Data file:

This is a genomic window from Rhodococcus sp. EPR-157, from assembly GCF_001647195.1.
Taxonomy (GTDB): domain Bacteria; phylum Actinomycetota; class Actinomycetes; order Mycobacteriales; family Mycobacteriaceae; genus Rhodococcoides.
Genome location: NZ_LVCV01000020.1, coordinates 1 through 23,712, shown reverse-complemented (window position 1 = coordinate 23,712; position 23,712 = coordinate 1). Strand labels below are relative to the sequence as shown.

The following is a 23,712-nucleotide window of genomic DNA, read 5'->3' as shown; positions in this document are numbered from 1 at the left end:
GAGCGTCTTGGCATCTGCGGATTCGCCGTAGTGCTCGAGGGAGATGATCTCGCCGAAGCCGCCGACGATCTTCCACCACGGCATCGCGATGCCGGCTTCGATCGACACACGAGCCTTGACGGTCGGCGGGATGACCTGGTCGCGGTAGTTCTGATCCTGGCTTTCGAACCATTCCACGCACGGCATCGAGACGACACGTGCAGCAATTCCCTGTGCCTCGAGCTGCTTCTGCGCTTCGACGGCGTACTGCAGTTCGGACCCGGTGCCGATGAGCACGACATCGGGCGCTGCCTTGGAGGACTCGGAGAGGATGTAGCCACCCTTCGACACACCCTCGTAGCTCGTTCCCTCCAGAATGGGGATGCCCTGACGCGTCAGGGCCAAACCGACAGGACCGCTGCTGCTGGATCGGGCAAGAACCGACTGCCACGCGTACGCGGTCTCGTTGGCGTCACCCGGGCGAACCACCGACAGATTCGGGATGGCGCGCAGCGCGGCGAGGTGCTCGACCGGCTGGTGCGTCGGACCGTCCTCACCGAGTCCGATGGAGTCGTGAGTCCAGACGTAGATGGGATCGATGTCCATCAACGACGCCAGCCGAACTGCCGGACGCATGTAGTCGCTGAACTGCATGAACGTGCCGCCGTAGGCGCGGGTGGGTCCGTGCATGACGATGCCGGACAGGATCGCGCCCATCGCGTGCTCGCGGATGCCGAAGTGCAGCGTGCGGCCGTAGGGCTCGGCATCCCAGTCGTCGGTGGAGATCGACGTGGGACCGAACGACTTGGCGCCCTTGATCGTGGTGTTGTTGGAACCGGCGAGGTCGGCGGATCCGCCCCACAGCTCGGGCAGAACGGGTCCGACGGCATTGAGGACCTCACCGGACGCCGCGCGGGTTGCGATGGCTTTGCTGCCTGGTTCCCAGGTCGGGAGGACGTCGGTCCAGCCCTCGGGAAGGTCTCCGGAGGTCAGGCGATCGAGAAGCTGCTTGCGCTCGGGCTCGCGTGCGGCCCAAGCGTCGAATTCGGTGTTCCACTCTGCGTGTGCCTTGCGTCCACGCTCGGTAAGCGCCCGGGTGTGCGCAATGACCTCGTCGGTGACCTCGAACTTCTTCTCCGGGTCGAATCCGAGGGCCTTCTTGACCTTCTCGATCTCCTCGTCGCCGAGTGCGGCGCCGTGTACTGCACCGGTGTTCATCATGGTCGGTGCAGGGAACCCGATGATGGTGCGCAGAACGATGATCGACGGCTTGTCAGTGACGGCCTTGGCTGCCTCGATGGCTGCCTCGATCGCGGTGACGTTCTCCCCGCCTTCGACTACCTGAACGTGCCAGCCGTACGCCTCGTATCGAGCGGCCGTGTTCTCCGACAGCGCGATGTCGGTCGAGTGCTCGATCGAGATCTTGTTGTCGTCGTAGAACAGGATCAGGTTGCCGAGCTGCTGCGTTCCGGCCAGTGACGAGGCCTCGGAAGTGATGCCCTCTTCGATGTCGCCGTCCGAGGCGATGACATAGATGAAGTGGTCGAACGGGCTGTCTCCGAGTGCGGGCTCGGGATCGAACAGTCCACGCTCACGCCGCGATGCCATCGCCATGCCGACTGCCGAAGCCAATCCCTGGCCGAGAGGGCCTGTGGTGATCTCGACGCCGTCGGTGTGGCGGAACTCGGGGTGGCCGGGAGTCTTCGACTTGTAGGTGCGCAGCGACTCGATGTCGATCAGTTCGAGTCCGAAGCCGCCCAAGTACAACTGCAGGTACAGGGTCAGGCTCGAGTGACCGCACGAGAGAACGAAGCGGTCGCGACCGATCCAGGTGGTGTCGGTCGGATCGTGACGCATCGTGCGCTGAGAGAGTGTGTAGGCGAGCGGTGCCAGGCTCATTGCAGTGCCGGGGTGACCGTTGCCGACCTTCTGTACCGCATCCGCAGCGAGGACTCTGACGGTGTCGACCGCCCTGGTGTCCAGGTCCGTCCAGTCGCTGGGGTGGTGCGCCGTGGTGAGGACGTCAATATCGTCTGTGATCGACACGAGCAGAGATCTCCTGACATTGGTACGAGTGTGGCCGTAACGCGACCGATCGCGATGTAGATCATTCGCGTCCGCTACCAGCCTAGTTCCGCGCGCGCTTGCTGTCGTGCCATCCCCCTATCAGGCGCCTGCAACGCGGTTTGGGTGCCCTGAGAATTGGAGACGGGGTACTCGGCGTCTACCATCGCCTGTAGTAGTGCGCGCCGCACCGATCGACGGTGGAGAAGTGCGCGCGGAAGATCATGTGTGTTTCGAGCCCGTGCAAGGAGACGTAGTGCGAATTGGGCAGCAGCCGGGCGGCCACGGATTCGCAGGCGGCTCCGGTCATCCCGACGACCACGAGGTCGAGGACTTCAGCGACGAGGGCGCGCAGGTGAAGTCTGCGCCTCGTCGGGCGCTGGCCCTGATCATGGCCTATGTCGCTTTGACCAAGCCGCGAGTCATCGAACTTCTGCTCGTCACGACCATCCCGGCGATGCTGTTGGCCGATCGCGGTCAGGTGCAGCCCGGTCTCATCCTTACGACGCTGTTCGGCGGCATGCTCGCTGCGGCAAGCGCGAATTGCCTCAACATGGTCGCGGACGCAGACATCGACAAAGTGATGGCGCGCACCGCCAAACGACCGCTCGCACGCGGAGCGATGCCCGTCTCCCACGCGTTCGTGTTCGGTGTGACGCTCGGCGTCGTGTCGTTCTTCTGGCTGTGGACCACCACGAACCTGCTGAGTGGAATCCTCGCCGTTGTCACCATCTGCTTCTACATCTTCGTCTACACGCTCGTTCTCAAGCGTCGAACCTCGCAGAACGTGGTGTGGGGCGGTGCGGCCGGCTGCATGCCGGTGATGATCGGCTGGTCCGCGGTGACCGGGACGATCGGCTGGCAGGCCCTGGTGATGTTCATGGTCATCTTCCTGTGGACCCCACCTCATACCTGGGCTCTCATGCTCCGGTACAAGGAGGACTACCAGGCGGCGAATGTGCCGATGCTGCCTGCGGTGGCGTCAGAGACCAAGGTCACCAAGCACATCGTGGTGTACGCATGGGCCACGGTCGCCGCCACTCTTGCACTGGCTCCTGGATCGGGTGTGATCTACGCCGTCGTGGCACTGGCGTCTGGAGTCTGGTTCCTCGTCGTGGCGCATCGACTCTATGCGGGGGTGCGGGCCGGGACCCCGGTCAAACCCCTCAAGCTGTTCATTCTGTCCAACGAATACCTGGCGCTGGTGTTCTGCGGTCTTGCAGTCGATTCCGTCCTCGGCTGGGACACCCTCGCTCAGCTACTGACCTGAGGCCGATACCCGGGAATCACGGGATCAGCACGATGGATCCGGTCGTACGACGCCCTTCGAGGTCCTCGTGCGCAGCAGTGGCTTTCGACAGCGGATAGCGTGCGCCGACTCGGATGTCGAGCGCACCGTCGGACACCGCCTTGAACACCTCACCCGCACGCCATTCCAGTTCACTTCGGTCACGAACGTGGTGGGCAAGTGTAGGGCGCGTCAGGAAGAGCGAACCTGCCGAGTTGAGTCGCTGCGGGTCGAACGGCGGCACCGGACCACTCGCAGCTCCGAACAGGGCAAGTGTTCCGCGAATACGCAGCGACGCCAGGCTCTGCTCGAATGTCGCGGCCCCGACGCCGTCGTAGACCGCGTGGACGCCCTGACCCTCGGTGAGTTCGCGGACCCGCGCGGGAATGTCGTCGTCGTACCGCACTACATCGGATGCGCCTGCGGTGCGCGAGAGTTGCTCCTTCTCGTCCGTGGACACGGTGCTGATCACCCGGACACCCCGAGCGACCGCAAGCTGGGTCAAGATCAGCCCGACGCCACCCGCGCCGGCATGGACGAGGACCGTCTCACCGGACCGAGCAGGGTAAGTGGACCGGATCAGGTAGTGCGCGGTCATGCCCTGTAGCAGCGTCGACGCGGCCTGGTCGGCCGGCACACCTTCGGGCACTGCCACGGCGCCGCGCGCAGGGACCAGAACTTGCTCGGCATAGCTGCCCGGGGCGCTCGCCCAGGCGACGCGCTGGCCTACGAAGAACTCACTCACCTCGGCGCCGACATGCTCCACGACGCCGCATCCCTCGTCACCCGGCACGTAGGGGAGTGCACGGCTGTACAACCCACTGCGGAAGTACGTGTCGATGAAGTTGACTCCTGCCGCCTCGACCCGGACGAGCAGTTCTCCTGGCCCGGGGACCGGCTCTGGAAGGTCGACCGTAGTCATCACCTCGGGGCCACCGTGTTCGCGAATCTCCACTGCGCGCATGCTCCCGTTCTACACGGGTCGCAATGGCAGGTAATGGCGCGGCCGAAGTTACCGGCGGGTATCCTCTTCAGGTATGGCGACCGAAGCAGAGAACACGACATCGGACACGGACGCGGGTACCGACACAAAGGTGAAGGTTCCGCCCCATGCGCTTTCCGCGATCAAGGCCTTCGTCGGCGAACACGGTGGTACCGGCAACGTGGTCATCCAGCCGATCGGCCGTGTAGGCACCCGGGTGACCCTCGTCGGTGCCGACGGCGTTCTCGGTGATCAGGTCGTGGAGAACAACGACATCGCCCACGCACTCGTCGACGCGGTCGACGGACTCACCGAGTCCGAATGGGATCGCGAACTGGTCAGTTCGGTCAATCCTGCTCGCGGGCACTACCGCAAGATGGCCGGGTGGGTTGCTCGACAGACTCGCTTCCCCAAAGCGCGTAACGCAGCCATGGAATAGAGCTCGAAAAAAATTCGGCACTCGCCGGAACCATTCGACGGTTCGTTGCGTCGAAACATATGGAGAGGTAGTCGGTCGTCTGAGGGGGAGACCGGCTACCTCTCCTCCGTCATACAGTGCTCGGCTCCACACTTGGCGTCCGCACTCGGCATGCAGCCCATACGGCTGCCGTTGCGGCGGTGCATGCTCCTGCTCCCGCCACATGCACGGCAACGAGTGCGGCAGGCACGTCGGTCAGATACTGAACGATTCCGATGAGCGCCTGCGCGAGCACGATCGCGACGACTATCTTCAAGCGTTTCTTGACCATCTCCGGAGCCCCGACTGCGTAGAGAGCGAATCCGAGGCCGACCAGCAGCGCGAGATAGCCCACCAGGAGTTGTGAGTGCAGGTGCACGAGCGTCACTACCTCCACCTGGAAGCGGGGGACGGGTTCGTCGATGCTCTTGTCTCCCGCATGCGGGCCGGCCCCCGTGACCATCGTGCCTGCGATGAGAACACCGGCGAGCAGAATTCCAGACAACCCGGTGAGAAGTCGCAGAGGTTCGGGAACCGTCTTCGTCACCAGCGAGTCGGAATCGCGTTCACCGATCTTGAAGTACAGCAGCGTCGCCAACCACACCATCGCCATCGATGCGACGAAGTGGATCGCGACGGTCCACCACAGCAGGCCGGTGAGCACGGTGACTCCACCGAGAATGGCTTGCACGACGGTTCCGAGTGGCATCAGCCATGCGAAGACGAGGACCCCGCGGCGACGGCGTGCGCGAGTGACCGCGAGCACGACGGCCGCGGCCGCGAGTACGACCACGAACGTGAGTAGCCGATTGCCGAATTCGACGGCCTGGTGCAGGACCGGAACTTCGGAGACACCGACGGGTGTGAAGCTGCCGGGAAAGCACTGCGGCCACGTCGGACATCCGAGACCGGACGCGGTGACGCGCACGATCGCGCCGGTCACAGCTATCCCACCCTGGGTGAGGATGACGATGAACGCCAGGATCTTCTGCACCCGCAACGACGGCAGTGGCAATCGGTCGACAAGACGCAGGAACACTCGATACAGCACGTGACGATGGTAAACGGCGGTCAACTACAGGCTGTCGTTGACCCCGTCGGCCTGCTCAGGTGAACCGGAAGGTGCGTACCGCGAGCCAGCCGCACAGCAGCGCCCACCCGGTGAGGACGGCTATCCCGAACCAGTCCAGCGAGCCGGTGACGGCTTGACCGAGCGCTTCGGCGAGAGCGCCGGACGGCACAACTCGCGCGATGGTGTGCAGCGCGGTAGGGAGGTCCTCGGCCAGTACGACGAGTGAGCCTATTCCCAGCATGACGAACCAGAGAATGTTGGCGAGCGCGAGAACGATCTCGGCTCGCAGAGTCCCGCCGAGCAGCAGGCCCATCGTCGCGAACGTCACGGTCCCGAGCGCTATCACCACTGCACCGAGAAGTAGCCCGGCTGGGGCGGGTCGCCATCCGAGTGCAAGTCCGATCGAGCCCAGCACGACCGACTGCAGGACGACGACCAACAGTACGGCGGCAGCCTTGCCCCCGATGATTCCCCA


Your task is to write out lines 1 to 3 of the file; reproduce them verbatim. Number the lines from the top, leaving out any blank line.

This is a genomic window from Rhodococcus sp. EPR-157, from assembly GCF_001647195.1.
Taxonomy (GTDB): domain Bacteria; phylum Actinomycetota; class Actinomycetes; order Mycobacteriales; family Mycobacteriaceae; genus Rhodococcoides.
Genome location: NZ_LVCV01000020.1, coordinates 1 through 23,712, shown reverse-complemented (window position 1 = coordinate 23,712; position 23,712 = coordinate 1). Strand labels below are relative to the sequence as shown.